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Codon usage Data Set
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Abstract: DNA codon usage frequencies of a large sample of diverse biological organisms from different taxa

Data Set Characteristics:  

Multivariate

Number of Instances:

13028

Area:

Life

Attribute Characteristics:

N/A

Number of Attributes:

69

Date Donated

2020-10-03

Associated Tasks:

Classification, Clustering

Missing Values?

Yes

Number of Web Hits:

11244


Source:

Bohdan Khomtchouk, Ph.D. University of Chicago, Department of Medicine, Section of Computational Biomedicine and Biomedical Data Science. Email: bohdan '@' uchicago.edu


Data Set Information:

We examined codon usage frequencies in the genomic coding DNA of a large sample of diverse organisms from different taxa tabulated in the CUTG database, where we further manually curated and harmonized these existing entries by re-classifying CUTG's bacteria (bct) class into archaea (arc), plasmids (plm), and bacteria proper (keeping with the original label `bct'). The reclassification in the original `bct' domain was simplified by extracting from files `qbxxx.spsum.txt' (where xxx = bct (bacteria), inv (invertebrates), mam (mammals), pln (plants), pri (primates), rod (rodents), vrt (vertebrates)) the different genus names of the entries, and making the classification by genus. There were 514 different genus names. The different genus categories were checked and relabeled as `arc' where appropriate. In the eubacterial entries, the distinction was made of the bacterial genomes proper (keeping with the original label `bct'), and bacterial plasmids (now labeled `plm').

Following these preprocessing steps, the final dataset file comprises all entries of the CUTG databases qbxxx.spsum.txt in one text file. As detailed above, the qbbct.spsum.txt entries were separated as `bct' (that is, eubacteria), `plm' (plasmids), and `arc' (archaea), a distinction not originally made in the CUTG database.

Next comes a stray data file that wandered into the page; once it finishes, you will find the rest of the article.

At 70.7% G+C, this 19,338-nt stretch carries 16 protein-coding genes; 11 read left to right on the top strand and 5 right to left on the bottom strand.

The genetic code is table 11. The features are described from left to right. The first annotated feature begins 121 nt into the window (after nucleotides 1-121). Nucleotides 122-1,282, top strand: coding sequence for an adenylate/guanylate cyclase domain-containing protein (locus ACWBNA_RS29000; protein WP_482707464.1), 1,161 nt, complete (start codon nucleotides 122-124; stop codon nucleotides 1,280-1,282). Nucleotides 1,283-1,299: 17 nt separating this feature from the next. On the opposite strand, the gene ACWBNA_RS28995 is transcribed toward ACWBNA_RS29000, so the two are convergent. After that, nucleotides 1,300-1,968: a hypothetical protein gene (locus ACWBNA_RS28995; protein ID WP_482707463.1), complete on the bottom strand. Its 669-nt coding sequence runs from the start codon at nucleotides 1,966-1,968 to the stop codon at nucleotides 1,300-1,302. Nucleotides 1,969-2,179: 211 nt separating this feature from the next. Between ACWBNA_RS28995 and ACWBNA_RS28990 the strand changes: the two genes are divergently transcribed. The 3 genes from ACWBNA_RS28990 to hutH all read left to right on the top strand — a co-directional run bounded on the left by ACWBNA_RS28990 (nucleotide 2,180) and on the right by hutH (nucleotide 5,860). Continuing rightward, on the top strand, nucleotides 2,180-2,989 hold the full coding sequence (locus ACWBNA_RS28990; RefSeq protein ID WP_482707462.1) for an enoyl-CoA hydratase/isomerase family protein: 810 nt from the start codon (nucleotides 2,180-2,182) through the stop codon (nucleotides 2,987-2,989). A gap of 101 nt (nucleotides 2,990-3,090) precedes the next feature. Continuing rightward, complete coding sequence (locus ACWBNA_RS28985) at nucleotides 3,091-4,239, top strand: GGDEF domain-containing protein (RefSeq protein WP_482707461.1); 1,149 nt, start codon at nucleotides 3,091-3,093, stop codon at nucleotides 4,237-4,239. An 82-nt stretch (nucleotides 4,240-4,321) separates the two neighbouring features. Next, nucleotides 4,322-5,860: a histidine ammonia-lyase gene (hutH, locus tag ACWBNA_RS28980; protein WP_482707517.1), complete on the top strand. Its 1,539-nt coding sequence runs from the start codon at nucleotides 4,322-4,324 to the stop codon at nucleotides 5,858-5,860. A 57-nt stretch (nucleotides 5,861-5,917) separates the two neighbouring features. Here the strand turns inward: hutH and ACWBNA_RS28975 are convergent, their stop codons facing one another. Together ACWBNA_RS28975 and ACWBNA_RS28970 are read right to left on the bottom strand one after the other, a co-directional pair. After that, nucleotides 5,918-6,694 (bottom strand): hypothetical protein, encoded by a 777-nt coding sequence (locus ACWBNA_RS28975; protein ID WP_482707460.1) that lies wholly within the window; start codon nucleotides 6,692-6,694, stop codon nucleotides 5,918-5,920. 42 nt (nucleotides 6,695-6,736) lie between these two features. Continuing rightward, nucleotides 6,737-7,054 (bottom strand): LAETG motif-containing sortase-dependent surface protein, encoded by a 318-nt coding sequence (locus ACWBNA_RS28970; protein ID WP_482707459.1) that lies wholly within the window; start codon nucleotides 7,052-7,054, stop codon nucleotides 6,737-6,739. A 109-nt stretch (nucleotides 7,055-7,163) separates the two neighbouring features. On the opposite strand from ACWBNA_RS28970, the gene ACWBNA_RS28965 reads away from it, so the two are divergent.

Attribute Information:

Column 1: Kingdom
Column 2: DNAtype
Column 3: SpeciesID
Column 4: Ncodons
Column 5: SpeciesName
Columns 6-69: codon (header: nucleotide bases; entries: frequency of usage (5 digit floating point number))

The 'Kingdom' is a 3-letter code corresponding to `xxx' in the CUTG database name: 'arc'(archaea), 'bct'(bacteria), 'phg'(bacteriophage), 'plm' (plasmid), 'pln' (plant), 'inv' (invertebrate), 'vrt' (vertebrate), 'mam' (mammal), 'rod' (rodent), 'pri' (primate), and 'vrl'(virus) sequence entries. Note that the CUTG database does not contain 'arc' and 'plm' (these have been manually curated ourselves).

The 'DNAtype' is denoted as an integer for the genomic composition in the species: 0-genomic, 1-mitochondrial, 2-chloroplast, 3-cyanelle, 4-plastid, 5-nucleomorph, 6-secondary_endosymbiont, 7-chromoplast, 8-leucoplast, 9-NA, 10-proplastid, 11-apicoplast, and 12-kinetoplast.

The species identifier ('SpeciesID') is an integer, which uniquely indicates the entries of an organism. It is an accession identifier for each different species in the original CUTG database, followed by the first item listed in each genome.

The number of codons (`Ncodons') is the algebraic sum of the numbers listed for the different codons in an entry of CUTG. Codon frequencies are normalized to the total codon count, hence the number of occurrences divided by 'Ncodons' is the codon frequencies listed in the data file.

The species' name ('SpeciesName') is represented in strings purged of `comma' (which are now replaced by `space'). This is a descriptive label of the name of the species for data interpretations.

Lastly, the codon frequencies ('codon') including 'UUU', 'UUA', 'UUG', 'CUU', etc., are recorded as floats (with decimals in 5 digits).


Relevant Papers:

Khomtchouk BB, Liang Y, Nonner WF: 'Codon usage bias levels predict taxonomic identity and genetic composition'. bioRxiv, 2020.



Citation Request:

Khomtchouk BB, Liang Y, Nonner WF: 'Codon usage bias levels predict taxonomic identity and genetic composition'. bioRxiv, 2020.

Nakamura Y, Gojobori T, Ikemura T: 'Codon usage tabulated from international DNA sequence databases: status for the year 2000'. Nucleic Acids Research, 2000, 28:292.


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